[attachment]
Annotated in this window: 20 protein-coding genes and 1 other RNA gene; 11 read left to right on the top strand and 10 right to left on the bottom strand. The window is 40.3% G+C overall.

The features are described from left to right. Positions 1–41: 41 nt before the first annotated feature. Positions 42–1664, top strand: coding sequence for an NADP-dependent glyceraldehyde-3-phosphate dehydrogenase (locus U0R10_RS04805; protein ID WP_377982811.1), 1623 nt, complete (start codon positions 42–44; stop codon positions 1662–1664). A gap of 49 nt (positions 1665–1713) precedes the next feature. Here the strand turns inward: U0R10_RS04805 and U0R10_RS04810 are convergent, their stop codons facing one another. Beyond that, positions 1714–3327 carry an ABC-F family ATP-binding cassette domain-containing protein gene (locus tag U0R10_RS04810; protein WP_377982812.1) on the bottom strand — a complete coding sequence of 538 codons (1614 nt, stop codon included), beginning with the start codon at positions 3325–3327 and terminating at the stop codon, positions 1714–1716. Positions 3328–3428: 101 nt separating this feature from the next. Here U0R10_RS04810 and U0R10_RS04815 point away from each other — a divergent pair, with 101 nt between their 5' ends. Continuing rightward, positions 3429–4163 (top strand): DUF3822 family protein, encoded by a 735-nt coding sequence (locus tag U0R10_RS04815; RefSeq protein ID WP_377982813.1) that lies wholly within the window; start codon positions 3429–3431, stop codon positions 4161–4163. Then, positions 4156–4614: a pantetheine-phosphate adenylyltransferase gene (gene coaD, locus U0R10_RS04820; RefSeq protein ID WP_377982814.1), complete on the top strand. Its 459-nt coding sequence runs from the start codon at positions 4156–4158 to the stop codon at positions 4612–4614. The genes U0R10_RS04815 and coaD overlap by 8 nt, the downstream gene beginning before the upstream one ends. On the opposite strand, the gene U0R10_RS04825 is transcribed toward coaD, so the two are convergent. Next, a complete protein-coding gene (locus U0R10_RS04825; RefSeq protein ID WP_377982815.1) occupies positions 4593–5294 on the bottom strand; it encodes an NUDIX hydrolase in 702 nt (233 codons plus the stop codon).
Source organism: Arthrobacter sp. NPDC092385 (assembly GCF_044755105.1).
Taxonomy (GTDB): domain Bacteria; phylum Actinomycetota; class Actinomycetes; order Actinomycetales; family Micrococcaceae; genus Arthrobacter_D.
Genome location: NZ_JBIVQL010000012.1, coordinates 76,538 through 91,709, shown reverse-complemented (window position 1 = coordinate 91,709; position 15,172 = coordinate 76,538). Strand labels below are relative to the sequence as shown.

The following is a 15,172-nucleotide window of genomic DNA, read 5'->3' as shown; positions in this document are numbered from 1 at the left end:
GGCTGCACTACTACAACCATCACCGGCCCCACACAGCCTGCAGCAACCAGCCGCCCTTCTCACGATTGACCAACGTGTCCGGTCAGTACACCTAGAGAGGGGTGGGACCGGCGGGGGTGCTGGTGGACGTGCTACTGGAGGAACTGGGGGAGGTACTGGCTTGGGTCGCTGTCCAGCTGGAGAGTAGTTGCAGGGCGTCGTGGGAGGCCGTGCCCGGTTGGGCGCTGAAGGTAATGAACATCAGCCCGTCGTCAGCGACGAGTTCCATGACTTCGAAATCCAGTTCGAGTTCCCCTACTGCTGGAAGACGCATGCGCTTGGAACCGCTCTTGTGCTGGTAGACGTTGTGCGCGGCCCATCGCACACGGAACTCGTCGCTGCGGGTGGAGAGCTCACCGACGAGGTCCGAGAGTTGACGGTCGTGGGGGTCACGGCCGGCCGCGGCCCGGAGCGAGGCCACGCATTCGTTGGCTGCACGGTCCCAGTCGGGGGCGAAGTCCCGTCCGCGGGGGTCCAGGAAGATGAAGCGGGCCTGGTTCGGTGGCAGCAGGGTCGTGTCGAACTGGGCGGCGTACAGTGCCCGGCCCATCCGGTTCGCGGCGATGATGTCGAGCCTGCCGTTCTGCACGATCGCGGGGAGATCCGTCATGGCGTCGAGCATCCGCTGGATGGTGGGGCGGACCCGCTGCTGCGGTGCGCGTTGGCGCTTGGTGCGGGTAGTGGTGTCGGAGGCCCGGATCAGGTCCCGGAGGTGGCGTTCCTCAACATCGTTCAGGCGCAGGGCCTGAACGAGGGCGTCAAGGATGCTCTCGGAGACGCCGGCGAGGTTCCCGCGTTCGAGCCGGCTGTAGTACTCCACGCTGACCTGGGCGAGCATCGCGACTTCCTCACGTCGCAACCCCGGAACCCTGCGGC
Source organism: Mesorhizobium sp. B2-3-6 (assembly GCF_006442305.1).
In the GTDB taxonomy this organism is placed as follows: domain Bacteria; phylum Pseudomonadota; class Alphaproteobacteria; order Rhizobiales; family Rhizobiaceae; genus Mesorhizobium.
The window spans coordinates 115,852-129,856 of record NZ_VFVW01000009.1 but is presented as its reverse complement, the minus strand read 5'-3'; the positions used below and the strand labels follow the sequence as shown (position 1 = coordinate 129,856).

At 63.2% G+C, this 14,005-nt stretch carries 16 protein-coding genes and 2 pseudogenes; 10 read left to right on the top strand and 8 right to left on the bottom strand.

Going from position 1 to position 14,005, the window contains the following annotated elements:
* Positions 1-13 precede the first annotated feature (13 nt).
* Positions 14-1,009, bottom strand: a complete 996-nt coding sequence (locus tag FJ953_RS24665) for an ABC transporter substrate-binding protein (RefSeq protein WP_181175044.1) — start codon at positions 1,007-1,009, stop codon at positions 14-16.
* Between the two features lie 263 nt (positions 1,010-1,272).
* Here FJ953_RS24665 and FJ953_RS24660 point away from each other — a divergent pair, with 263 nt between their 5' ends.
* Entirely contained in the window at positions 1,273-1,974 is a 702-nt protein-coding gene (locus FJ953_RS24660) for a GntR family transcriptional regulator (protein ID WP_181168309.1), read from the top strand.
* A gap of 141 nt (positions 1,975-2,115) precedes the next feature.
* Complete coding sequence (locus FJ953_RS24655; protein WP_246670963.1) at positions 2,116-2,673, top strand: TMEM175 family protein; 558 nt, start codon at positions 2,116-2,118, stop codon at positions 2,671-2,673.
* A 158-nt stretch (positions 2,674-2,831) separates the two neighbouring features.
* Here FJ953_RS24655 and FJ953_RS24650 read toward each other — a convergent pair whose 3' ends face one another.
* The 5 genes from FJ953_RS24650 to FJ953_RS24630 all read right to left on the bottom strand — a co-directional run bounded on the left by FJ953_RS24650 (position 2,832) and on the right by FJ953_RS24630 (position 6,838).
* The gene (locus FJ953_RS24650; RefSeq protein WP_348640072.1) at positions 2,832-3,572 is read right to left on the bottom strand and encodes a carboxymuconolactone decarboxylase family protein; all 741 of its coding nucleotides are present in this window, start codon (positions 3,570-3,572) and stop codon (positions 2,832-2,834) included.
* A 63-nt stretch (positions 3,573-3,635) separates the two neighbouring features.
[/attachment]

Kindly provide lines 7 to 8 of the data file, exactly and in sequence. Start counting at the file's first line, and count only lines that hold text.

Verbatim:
GGCTGCACTACTACAACCATCACCGGCCCCACACAGCCTGCAGCAACCAGCCGCCCTTCTCACGATTGACCAACGTGTCCGGTCAGTACACCTAGAGAGGGGTGGGACCGGCGGGGGTGCTGGTGGACGTGCTACTGGAGGAACTGGGGGAGGTACTGGCTTGGGTCGCTGTCCAGCTGGAGAGTAGTTGCAGGGCGTCGTGGGAGGCCGTGCCCGGTTGGGCGCTGAAGGTAATGAACATCAGCCCGTCGTCAGCGACGAGTTCCATGACTTCGAAATCCAGTTCGAGTTCCCCTACTGCTGGAAGACGCATGCGCTTGGAACCGCTCTTGTGCTGGTAGACGTTGTGCGCGGCCCATCGCACACGGAACTCGTCGCTGCGGGTGGAGAGCTCACCGACGAGGTCCGAGAGTTGACGGTCGTGGGGGTCACGGCCGGCCGCGGCCCGGAGCGAGGCCACGCATTCGTTGGCTGCACGGTCCCAGTCGGGGGCGAAGTCCCGTCCGCGGGGGTCCAGGAAGATGAAGCGGGCCTGGTTCGGTGGCAGCAGGGTCGTGTCGAACTGGGCGGCGTACAGTGCCCGGCCCATCCGGTTCGCGGCGATGATGTCGAGCCTGCCGTTCTGCACGATCGCGGGGAGATCCGTCATGGCGTCGAGCATCCGCTGGATGGTGGGGCGGACCCGCTGCTGCGGTGCGCGTTGGCGCTTGGTGCGGGTAGTGGTGTCGGAGGCCCGGATCAGGTCCCGGAGGTGGCGTTCCTCAACATCGTTCAGGCGCAGGGCCTGAACGAGGGCGTCAAGGATGCTCTCGGAGACGCCGGCGAGGTTCCCGCGTTCGAGCCGGCTGTAGTACTCCACGCTGACCTGGGCGAGCATCGCGACTTCCTCACGTCGCAACCCCGGAACCCTGCGGC
Source organism: Mesorhizobium sp. B2-3-6 (assembly GCF_006442305.1).